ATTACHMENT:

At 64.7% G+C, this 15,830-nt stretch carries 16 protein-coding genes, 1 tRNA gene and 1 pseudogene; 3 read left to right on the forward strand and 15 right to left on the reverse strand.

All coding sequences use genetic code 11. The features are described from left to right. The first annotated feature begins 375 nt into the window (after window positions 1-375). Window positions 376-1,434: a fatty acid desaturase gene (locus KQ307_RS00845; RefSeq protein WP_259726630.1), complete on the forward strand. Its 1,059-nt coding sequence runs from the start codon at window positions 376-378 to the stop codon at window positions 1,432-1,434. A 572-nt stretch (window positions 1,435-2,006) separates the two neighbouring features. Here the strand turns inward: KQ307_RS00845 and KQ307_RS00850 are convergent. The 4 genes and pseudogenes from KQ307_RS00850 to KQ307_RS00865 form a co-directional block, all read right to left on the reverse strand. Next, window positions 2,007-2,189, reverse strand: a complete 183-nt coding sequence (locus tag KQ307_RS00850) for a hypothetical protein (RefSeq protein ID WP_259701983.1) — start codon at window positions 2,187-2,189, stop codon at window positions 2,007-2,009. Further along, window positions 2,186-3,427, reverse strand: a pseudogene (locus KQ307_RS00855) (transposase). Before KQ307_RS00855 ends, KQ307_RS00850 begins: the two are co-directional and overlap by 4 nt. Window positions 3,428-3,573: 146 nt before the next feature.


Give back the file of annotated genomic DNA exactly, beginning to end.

At 64.7% G+C, this 15,830-nt stretch carries 16 protein-coding genes, 1 tRNA gene and 1 pseudogene; 3 read left to right on the forward strand and 15 right to left on the reverse strand.

All coding sequences use genetic code 11. The features are described from left to right. The first annotated feature begins 375 nt into the window (after window positions 1-375). Window positions 376-1,434: a fatty acid desaturase gene (locus KQ307_RS00845; RefSeq protein WP_259726630.1), complete on the forward strand. Its 1,059-nt coding sequence runs from the start codon at window positions 376-378 to the stop codon at window positions 1,432-1,434. A 572-nt stretch (window positions 1,435-2,006) separates the two neighbouring features. Here the strand turns inward: KQ307_RS00845 and KQ307_RS00850 are convergent. The 4 genes and pseudogenes from KQ307_RS00850 to KQ307_RS00865 form a co-directional block, all read right to left on the reverse strand. Next, window positions 2,007-2,189, reverse strand: a complete 183-nt coding sequence (locus tag KQ307_RS00850) for a hypothetical protein (RefSeq protein ID WP_259701983.1) — start codon at window positions 2,187-2,189, stop codon at window positions 2,007-2,009. Further along, window positions 2,186-3,427, reverse strand: a pseudogene (locus KQ307_RS00855) (transposase). Before KQ307_RS00855 ends, KQ307_RS00850 begins: the two are co-directional and overlap by 4 nt. Window positions 3,428-3,573: 146 nt before the next feature.